CalSTRS vs. CalPERS: Divergent strategies

CalSTRS vs. CalPERS: Divergent strategies

On September 2, the California State Teachers’ Retirement System (CalSTRS), the second largest public pension fund in the United States, announced that it would consider shifting as much as 12 percent towards treasuries, hedge funds, and other complex investments. A final decision will not be made until November.


Treasuries and hedge funds are, in theory, more safe equities when markets are in a downturn. United States treasury bonds are backed by the federal government and still considered the safest investment in the world. Hedge funds use complex strategies to help prevent against significant losses when markets take a down turn. However, the hedge fund asset class can be difficult to understand. Every fund has a different risk profile depending on its size in terms of AUM (assets under management), overall trading strategy, and the current macroeconomic conditions. It is also difficult to accurately track the performance of the hedge fund universe, as funds are constantly opening and closing.  


CalSTRS manages approximately $191 billion. The pension plan currently holds (all numbers approximate) 57 percent of its assets in global equity, 16 percent in fixed income, 12 percent in private equity, 12 percent in real estate, and 3 percent in cash. A reduction in global equities of $20 billion would have a significant impact on the funds long term performance and on the future incomes of many Californians.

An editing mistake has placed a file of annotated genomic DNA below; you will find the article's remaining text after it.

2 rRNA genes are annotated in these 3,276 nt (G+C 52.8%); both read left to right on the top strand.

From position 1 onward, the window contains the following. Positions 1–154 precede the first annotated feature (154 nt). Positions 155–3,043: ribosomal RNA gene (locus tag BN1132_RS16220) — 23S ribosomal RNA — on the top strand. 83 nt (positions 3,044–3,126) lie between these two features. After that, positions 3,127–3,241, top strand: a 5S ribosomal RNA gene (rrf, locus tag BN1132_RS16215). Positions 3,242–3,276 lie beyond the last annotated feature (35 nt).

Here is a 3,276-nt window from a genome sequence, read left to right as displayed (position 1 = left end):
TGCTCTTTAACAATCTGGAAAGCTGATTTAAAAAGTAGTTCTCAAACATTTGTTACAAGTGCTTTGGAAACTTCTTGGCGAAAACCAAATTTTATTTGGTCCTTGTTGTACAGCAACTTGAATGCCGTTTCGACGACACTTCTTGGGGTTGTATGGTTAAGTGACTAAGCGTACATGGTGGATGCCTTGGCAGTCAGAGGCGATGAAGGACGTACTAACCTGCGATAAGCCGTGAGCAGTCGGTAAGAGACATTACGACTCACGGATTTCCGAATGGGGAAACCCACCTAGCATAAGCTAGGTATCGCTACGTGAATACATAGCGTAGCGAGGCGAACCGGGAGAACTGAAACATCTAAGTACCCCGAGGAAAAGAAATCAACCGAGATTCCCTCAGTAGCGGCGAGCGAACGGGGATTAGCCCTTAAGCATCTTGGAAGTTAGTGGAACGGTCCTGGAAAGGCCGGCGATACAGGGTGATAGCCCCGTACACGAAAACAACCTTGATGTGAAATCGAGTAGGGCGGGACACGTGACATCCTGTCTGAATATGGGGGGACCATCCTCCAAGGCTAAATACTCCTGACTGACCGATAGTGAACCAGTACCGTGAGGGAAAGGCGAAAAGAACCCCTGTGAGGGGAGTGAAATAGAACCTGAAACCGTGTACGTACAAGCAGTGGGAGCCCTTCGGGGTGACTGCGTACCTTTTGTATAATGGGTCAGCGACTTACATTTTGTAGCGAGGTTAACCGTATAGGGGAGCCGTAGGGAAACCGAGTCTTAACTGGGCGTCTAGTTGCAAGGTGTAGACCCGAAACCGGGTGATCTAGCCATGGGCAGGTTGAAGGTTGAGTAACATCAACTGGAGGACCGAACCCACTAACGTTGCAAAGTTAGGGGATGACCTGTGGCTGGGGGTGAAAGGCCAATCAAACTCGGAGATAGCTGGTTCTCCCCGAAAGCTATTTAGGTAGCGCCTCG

The announcement comes during a period of significant market volatility. Emerging markets have been losing money all year. The European economy has seen little growth in 2015 and has been faced with multiple crisis including: the Greek bailout, continued tensions in the Ukraine, and an influx of immigrants from the Middle East. China is still trying to figure out the best strategy to stop the bleeding from the Shanghai Stock Exchange Crash in June and July. The ensuing devaluation of the Chinese Yuan was unexpected and sent major shock waves throughout the global economy.


The potential shift towards hedge funds is interesting considering last year’s strategic decision to abandon hedge funds by the largest public pension fund in the United States. In September 2014, the California Public Employees’ Retirement System (CalPERS) made the decision to reallocate $4 billion of its investments away from hedge funds.


Calpers headquarters

(REUTERS/Max Whittaker)

The pension fund cited a combination of high management fees and not enough return on investment as the reason for leaving hedge funds behind. CalPERS holds total assets of approximately $300 billion and generated only a 2.4 percent return on investment for the 12 month period ending June 30 of this year. However, the fund has generated a stronger 10.9 percent return over the last three years.  


CalSTRS’s final decision will hinge on the macroeconomic events of the upcoming months. China’s ability to stabilize its stock market and the Federal Reserve’s decision on when to raise rates will significantly impact the pension fund’s choice.


Will CalSTRS decide to change their investment strategy? Will the move pay off in the long run for the teachers relying on the pension fund? Feel free to leave a comment or find me on Twitter” @Andrew_Morse4

Andrew Morse

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